Ionia High School English Summer Reading for 2017 – 2018

11th grade Honors English

Excellence Every Day

https://lh4.googleusercontent.com/XyPX8SO_7jzolIUauo3H1G7jH4_6NGMXBHMowvr5I-0FsyE4LmXYhg7tVTb11c4HIx3N_pivu636CmD5Lol0E0zB5REhjTLIHL7xuNlB-z4aN5_CIdSkB4qQ9zuSxiBchIWF_VoZ

The literacy goal for 11th grade Honors English students at Ionia High School is to increase their reading stamina for the upcoming SAT and to be college-ready for complex text, to become lifelong learners and readers, and to promote a broader literary perspective for college, career, and community.  

To support this literacy goal, there will be specific reading lessons (especially as it relates to the SAT) next fall, dedicated time for in-class reading, and required summer reading (which accounts for 5% of the first semester grade).

REQUIREMENTS FOR SUMMER READING UNIT

  1. Read one book of your choice.  The book must be school appropriate and parent approved.  The book must have a Lexile between 880 and 1310L.  See  https://lexile.com/fab/ to determine your book’s Lexile or to find one within the Lexile range of 880 – 1310L.  It can be of any genre.
  1. Task One:  Read
  1. Complete log sheets.
  2. List the Lexile level on log sheet.
  1. Task Two:  Complete a media project for book of choice.
  1. The Due Date for 100% grade is August 23rd. Each day it is late, you lose 10%.
  2. Read and Think and Share using a mini-poster, Prezi, PowerPoint or story in a box/ bottle / etc.  Then identify the following and share on your media.
  1. Significance of the Title
  2.  Author’s craftsmanship with literary elements, themes, and setting.  

What is Author’s Craft?

Author’s craft consists of the skills and techniques that an author uses to tell a story or create a piece of writing.

 

Below is a list of skills and techniques that authors often use and are all considered part of author’s craft.

Narrative Elements:

 

·       Characterization: The development of a character within a story—when the author is clearly developing a character by describing at length the character’s thoughts, dialogue, or interactions with other characters.

·       Sequencing:  When the author uses a unique sequence of events to tell the story. For example, when the author jumps between alternating timelines to tell the story or has lapses in the story that become clear later in the story.  

·       Theme: The true meaning or message of the story; what is the author trying to communicate to his or her readers? How are more than one theme woven together.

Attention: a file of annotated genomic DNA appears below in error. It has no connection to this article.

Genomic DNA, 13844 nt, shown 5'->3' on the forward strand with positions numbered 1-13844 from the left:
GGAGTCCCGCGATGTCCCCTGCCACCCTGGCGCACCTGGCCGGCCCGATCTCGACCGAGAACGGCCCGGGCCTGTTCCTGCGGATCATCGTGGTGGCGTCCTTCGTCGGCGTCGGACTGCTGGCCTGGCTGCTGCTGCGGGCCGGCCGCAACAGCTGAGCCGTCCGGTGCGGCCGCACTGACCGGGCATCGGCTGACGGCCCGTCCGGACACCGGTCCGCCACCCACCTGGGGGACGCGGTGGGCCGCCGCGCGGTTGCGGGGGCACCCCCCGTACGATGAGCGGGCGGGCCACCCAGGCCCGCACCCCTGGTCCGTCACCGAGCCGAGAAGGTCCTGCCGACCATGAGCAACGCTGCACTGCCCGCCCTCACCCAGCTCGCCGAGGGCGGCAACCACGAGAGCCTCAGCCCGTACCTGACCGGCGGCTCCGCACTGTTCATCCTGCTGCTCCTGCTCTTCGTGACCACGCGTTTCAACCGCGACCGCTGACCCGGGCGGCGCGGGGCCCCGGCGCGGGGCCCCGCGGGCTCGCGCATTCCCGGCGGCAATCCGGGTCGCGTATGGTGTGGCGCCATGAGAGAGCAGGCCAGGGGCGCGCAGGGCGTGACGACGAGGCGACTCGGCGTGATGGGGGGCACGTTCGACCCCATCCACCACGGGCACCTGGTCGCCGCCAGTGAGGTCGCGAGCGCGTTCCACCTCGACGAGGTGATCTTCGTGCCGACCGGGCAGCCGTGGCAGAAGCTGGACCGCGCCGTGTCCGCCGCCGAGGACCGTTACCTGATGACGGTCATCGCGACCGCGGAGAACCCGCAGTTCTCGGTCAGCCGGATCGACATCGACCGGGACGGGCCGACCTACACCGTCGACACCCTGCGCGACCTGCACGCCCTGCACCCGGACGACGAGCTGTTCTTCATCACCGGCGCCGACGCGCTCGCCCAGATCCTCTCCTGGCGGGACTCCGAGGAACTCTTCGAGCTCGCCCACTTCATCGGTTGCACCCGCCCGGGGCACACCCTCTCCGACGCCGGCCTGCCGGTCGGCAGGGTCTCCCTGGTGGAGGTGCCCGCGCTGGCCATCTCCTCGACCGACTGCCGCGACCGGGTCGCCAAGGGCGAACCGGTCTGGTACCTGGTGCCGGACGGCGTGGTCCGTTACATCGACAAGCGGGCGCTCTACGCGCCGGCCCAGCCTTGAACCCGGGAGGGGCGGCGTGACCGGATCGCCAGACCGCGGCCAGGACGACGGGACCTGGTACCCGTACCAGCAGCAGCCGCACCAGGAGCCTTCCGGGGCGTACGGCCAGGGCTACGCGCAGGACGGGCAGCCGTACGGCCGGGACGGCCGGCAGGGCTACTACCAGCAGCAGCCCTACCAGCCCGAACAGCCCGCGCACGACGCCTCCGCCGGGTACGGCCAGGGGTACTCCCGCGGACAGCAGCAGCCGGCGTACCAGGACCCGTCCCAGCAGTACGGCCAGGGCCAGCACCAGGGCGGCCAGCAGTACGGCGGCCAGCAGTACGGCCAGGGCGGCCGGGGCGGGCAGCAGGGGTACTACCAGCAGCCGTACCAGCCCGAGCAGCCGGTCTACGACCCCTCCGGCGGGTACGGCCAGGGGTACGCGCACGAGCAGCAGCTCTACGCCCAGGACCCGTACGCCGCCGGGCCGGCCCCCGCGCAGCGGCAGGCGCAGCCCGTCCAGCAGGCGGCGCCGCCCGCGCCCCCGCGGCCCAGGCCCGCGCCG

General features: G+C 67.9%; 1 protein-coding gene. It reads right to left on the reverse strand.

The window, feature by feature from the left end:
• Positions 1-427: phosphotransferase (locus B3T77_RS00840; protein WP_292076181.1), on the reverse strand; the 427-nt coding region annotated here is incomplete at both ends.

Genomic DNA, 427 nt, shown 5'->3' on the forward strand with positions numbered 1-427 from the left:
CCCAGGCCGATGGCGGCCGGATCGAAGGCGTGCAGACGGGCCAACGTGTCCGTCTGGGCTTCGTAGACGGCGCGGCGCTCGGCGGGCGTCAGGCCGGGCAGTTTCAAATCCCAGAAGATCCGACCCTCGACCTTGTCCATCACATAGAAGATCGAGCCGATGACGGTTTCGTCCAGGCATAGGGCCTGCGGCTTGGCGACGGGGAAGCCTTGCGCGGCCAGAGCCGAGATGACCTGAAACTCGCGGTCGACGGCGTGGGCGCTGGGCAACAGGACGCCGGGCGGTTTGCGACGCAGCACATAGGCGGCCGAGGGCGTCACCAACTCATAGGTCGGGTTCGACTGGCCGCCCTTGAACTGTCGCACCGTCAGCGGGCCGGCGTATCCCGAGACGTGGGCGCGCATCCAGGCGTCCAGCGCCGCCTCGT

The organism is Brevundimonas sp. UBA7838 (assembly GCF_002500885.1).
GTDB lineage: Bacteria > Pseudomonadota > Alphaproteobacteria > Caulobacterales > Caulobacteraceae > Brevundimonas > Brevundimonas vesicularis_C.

·       Point of View:  The perspective from which the story is being told. This is an example of author’s craft when the author uses an unique point of view to tell the story OR changes the point of view in the story.

 

·       Flashback: A jump back in time during the story, often done to provide the reader with important background information about a character or past event.

·       Foreshadowing: A warning or indication of a future event in the story.

·       Story Within a Story: When a character in the narrative retells a previous experience that happened to them or someone else within the time frame of the narrative (not a flashback).

·       Cliffhanger: When the author abruptly ends part of the story to make you want to continue reading.

·       Humor/Sarcasm: When the author uses sarcasm or humor to emphasis a point in the story.

·       Chapter Set-Up: When the author uses a quote, famous saying, dates, or some unique characteristic at the beginning of a chapter.

Literary Devices:

 

·       Repetition: Repeating of words or phrases throughout the text. The repetition needs to happen many times to emphasize an important message.

·       Tone or Mood: The tone and feeling that the writer creates for the reader (funny, serious, dramatic, suspenseful). Authors will often establish the mood based upon the actions and feelings of the characters in the story.  

 

·       Simile: Comparisons between two unlike things using the words “like” or “as”.  For example, “She is as sly as a fox.”

·       Metaphor: A comparison between two unlike things.  For example, “He’s a tiger.”

·       Symbolism: An object or action that means something more than its literal meaning. For example—a rainy day often means a bad day or hard times.

·       Alliteration: An author uses the same letter or sound to begin each word in a string of words. For example, Abbie’s alligator ate apples and asparagus.